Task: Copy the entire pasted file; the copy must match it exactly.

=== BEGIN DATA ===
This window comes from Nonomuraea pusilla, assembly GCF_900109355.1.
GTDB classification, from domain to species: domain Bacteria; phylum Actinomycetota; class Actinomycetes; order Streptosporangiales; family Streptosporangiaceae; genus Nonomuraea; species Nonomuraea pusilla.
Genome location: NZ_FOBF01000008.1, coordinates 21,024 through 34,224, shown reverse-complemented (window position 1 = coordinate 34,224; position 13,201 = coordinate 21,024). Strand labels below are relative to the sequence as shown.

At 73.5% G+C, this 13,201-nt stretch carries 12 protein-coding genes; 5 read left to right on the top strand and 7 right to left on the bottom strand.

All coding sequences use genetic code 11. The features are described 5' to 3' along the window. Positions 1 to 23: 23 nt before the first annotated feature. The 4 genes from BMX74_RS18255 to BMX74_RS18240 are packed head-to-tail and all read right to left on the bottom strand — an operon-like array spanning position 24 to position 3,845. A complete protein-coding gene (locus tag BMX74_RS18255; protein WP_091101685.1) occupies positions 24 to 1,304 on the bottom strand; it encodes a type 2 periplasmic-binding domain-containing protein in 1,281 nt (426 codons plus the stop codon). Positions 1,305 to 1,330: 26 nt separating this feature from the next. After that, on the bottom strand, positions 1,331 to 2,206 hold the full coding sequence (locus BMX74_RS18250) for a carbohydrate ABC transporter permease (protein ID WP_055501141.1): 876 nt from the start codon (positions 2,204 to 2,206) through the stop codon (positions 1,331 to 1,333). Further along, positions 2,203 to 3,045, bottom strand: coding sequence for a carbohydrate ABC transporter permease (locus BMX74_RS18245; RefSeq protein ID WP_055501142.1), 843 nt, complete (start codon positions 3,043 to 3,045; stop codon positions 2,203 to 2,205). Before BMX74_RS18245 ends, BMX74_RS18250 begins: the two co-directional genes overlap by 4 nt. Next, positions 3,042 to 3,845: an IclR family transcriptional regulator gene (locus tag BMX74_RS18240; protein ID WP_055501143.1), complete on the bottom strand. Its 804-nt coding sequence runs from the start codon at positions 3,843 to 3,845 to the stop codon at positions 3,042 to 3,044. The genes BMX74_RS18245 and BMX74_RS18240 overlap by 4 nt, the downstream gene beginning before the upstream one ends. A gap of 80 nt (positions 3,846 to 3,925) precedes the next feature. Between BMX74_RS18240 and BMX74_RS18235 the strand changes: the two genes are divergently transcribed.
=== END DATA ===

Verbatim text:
This window comes from Nonomuraea pusilla, assembly GCF_900109355.1.
GTDB classification, from domain to species: domain Bacteria; phylum Actinomycetota; class Actinomycetes; order Streptosporangiales; family Streptosporangiaceae; genus Nonomuraea; species Nonomuraea pusilla.
Genome location: NZ_FOBF01000008.1, coordinates 21,024 through 34,224, shown reverse-complemented (window position 1 = coordinate 34,224; position 13,201 = coordinate 21,024). Strand labels below are relative to the sequence as shown.

At 73.5% G+C, this 13,201-nt stretch carries 12 protein-coding genes; 5 read left to right on the top strand and 7 right to left on the bottom strand.

All coding sequences use genetic code 11. The features are described 5' to 3' along the window. Positions 1 to 23: 23 nt before the first annotated feature. The 4 genes from BMX74_RS18255 to BMX74_RS18240 are packed head-to-tail and all read right to left on the bottom strand — an operon-like array spanning position 24 to position 3,845. A complete protein-coding gene (locus tag BMX74_RS18255; protein WP_091101685.1) occupies positions 24 to 1,304 on the bottom strand; it encodes a type 2 periplasmic-binding domain-containing protein in 1,281 nt (426 codons plus the stop codon). Positions 1,305 to 1,330: 26 nt separating this feature from the next. After that, on the bottom strand, positions 1,331 to 2,206 hold the full coding sequence (locus BMX74_RS18250) for a carbohydrate ABC transporter permease (protein ID WP_055501141.1): 876 nt from the start codon (positions 2,204 to 2,206) through the stop codon (positions 1,331 to 1,333). Further along, positions 2,203 to 3,045, bottom strand: coding sequence for a carbohydrate ABC transporter permease (locus BMX74_RS18245; RefSeq protein ID WP_055501142.1), 843 nt, complete (start codon positions 3,043 to 3,045; stop codon positions 2,203 to 2,205). Before BMX74_RS18245 ends, BMX74_RS18250 begins: the two co-directional genes overlap by 4 nt. Next, positions 3,042 to 3,845: an IclR family transcriptional regulator gene (locus tag BMX74_RS18240; protein ID WP_055501143.1), complete on the bottom strand. Its 804-nt coding sequence runs from the start codon at positions 3,843 to 3,845 to the stop codon at positions 3,042 to 3,044. The genes BMX74_RS18245 and BMX74_RS18240 overlap by 4 nt, the downstream gene beginning before the upstream one ends. A gap of 80 nt (positions 3,846 to 3,925) precedes the next feature. Between BMX74_RS18240 and BMX74_RS18235 the strand changes: the two genes are divergently transcribed.